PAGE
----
Copies of Lithuanian independence act signatories' files brought from Russian archives

  • 2019-05-03
  • BNS/TBT Staff

VILNIUS - Copies of student files of Antanas Smetona, Jonas Vileisis, Steponas Kairys and other signatories of Lithuania's 1918 declaration of independence, and of documents of other public and religious figures have been found in Russian archives and brought to Lithuania, Vytautas Magnus University (VDU) said on Thursday. 

Copies of historical documents of signatories, diplomats and clergymen have been brought to the Office of the Chief Archivist of Lithuania by two doctoral students at VDU, Viktoras Bilotas and Gediminas Kasparavicius.  

The signatories' documents were discovered in an archive in St. Petersburg. The researchers say previous efforts to find Smetona's file failed because of the spelling of his name and surname.

"In the documents, his name was spelt 'Anton Smetano', not Antanas Smetona. The file contained his mother’s request to enroll her son in a gymnasium and his graduation certificate, and a well-preserved photograph of Smetona and other documents," VDU said in a press release.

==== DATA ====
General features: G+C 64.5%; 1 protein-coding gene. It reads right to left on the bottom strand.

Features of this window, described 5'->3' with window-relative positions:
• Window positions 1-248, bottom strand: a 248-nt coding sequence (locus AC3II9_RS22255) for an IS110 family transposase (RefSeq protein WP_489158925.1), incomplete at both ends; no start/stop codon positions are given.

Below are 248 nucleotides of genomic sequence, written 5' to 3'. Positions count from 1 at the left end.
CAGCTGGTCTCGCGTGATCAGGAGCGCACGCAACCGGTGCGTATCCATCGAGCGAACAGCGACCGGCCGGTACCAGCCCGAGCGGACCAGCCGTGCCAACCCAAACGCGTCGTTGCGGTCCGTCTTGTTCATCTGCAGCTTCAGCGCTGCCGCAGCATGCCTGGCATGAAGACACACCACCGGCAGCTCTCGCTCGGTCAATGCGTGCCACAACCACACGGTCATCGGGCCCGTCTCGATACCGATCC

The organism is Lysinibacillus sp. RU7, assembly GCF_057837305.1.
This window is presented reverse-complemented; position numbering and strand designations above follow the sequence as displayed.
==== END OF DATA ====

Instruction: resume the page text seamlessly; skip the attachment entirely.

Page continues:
Other documents were found in an archive in the Tomsk region, including files of Jonas Ycas, Martynas Ycas, Jonas Aukstuolis, Vilnius Bishop Jurgis Matulaitis, Archbishop Teofilius Matulionis, and Antanas Baranauskas, a Lithuanian poet and the bishop of Sejny, and other prominent figures.   

The researchers say the personal files of the Ycas brothers and Aukstuolis are particularly important. 

"Martynas, the future-to-be finance, communications and commerce and industry minister of the interwar Lithuania, was invited to study at Tomsk University by his elder brother Jonas, who worked as a gymnasium teacher in the city," Bilotas was quoted as saying in the press release.

"Jonas later became a state and public figure of the independent state of Lithuania, a professor and a pioneer of national historiography. Jonas Aukstuolis, a cousin of the Ycas brothers, served as Lithuania's first ambassador to Sweden in the interwar period," he said. 

Lithuania’s historians were given access to many archives in Russian for the first time. More than 3,000 documents linked to Lithuanians in Russia were brought to Lithuania between 2016 and 2018, according to the press release.